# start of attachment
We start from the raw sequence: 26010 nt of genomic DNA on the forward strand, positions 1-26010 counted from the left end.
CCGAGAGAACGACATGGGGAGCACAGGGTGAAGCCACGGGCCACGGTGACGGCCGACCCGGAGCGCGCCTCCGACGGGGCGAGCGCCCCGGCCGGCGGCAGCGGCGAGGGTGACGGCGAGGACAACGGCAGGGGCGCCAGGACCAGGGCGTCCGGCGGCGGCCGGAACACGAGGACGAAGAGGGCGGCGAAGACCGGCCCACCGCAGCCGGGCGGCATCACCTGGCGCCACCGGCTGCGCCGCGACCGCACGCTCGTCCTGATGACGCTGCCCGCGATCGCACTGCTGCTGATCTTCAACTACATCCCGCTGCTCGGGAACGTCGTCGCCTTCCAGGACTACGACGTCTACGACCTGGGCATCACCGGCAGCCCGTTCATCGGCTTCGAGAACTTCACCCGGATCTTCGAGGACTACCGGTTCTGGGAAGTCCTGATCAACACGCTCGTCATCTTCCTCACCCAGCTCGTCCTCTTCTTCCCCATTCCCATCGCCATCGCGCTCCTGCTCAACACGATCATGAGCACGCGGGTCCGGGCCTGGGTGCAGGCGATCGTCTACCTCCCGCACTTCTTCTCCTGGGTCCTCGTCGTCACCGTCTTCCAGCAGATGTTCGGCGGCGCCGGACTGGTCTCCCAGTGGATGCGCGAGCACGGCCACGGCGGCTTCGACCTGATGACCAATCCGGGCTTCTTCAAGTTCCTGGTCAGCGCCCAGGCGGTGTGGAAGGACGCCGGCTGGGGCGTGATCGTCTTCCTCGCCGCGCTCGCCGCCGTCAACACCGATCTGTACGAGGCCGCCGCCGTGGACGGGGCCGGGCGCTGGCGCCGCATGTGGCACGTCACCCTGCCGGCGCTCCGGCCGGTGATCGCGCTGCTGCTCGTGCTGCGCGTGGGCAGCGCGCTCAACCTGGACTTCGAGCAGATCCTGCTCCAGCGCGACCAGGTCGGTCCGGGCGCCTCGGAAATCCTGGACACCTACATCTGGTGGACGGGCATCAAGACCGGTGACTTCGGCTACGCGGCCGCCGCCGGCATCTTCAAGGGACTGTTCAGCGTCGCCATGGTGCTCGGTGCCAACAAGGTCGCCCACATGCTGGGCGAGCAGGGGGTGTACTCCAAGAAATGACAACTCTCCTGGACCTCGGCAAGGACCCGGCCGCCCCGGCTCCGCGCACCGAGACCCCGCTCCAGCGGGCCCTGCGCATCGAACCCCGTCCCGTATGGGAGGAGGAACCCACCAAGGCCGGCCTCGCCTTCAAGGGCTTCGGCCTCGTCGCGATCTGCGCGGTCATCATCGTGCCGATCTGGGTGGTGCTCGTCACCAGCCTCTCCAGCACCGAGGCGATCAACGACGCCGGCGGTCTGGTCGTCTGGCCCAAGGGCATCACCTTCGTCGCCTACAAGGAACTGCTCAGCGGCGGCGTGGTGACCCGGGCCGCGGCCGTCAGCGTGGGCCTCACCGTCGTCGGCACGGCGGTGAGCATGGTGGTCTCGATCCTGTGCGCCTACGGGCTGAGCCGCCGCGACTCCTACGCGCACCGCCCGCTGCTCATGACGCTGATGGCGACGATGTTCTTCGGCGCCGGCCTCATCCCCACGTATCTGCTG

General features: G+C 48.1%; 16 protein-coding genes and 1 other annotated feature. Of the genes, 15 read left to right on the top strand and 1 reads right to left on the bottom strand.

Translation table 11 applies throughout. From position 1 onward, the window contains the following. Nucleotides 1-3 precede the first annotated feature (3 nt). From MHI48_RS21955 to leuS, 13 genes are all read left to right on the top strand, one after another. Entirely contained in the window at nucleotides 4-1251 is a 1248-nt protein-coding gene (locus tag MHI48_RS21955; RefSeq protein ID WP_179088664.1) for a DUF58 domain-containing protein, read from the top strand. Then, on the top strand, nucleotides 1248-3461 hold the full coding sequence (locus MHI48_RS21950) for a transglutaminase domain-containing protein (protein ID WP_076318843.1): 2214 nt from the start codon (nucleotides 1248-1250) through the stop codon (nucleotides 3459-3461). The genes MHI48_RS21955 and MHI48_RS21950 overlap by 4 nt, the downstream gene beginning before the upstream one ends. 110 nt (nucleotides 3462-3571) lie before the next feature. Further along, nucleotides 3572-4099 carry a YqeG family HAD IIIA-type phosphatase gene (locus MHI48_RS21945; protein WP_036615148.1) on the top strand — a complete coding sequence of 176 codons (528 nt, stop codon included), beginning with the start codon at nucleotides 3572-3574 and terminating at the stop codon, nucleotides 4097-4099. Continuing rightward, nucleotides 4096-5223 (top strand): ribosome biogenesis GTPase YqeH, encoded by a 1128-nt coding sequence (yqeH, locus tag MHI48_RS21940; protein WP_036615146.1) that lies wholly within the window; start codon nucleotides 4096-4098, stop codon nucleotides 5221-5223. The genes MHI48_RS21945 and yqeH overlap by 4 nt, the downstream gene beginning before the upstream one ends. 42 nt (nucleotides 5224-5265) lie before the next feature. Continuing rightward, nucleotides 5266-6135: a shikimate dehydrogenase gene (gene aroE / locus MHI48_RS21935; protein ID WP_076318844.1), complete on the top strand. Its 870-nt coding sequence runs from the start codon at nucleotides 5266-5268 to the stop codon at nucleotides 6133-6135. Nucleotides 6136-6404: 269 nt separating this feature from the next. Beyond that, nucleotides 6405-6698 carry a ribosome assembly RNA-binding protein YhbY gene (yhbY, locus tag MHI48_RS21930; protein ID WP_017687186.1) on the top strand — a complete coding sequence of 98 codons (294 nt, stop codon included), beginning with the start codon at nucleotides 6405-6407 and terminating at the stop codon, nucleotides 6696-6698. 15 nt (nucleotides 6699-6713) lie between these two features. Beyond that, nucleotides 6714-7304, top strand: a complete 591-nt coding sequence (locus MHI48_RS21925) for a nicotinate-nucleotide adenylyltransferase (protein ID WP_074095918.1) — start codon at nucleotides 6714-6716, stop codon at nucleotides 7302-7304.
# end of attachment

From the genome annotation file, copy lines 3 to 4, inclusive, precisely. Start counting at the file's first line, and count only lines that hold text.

General features: G+C 48.1%; 16 protein-coding genes and 1 other annotated feature. Of the genes, 15 read left to right on the top strand and 1 reads right to left on the bottom strand.

Translation table 11 applies throughout. From position 1 onward, the window contains the following. Nucleotides 1-3 precede the first annotated feature (3 nt). From MHI48_RS21955 to leuS, 13 genes are all read left to right on the top strand, one after another. Entirely contained in the window at nucleotides 4-1251 is a 1248-nt protein-coding gene (locus tag MHI48_RS21955; RefSeq protein ID WP_179088664.1) for a DUF58 domain-containing protein, read from the top strand. Then, on the top strand, nucleotides 1248-3461 hold the full coding sequence (locus MHI48_RS21950) for a transglutaminase domain-containing protein (protein ID WP_076318843.1): 2214 nt from the start codon (nucleotides 1248-1250) through the stop codon (nucleotides 3459-3461). The genes MHI48_RS21955 and MHI48_RS21950 overlap by 4 nt, the downstream gene beginning before the upstream one ends. 110 nt (nucleotides 3462-3571) lie before the next feature. Further along, nucleotides 3572-4099 carry a YqeG family HAD IIIA-type phosphatase gene (locus MHI48_RS21945; protein WP_036615148.1) on the top strand — a complete coding sequence of 176 codons (528 nt, stop codon included), beginning with the start codon at nucleotides 3572-3574 and terminating at the stop codon, nucleotides 4097-4099. Continuing rightward, nucleotides 4096-5223 (top strand): ribosome biogenesis GTPase YqeH, encoded by a 1128-nt coding sequence (yqeH, locus tag MHI48_RS21940; protein WP_036615146.1) that lies wholly within the window; start codon nucleotides 4096-4098, stop codon nucleotides 5221-5223. The genes MHI48_RS21945 and yqeH overlap by 4 nt, the downstream gene beginning before the upstream one ends. 42 nt (nucleotides 5224-5265) lie before the next feature. Continuing rightward, nucleotides 5266-6135: a shikimate dehydrogenase gene (gene aroE / locus MHI48_RS21935; protein ID WP_076318844.1), complete on the top strand. Its 870-nt coding sequence runs from the start codon at nucleotides 5266-5268 to the stop codon at nucleotides 6133-6135. Nucleotides 6136-6404: 269 nt separating this feature from the next. Beyond that, nucleotides 6405-6698 carry a ribosome assembly RNA-binding protein YhbY gene (yhbY, locus tag MHI48_RS21930; protein ID WP_017687186.1) on the top strand — a complete coding sequence of 98 codons (294 nt, stop codon included), beginning with the start codon at nucleotides 6405-6407 and terminating at the stop codon, nucleotides 6696-6698. 15 nt (nucleotides 6699-6713) lie between these two features. Beyond that, nucleotides 6714-7304, top strand: a complete 591-nt coding sequence (locus MHI48_RS21925) for a nicotinate-nucleotide adenylyltransferase (protein ID WP_074095918.1) — start codon at nucleotides 6714-6716, stop codon at nucleotides 7302-7304.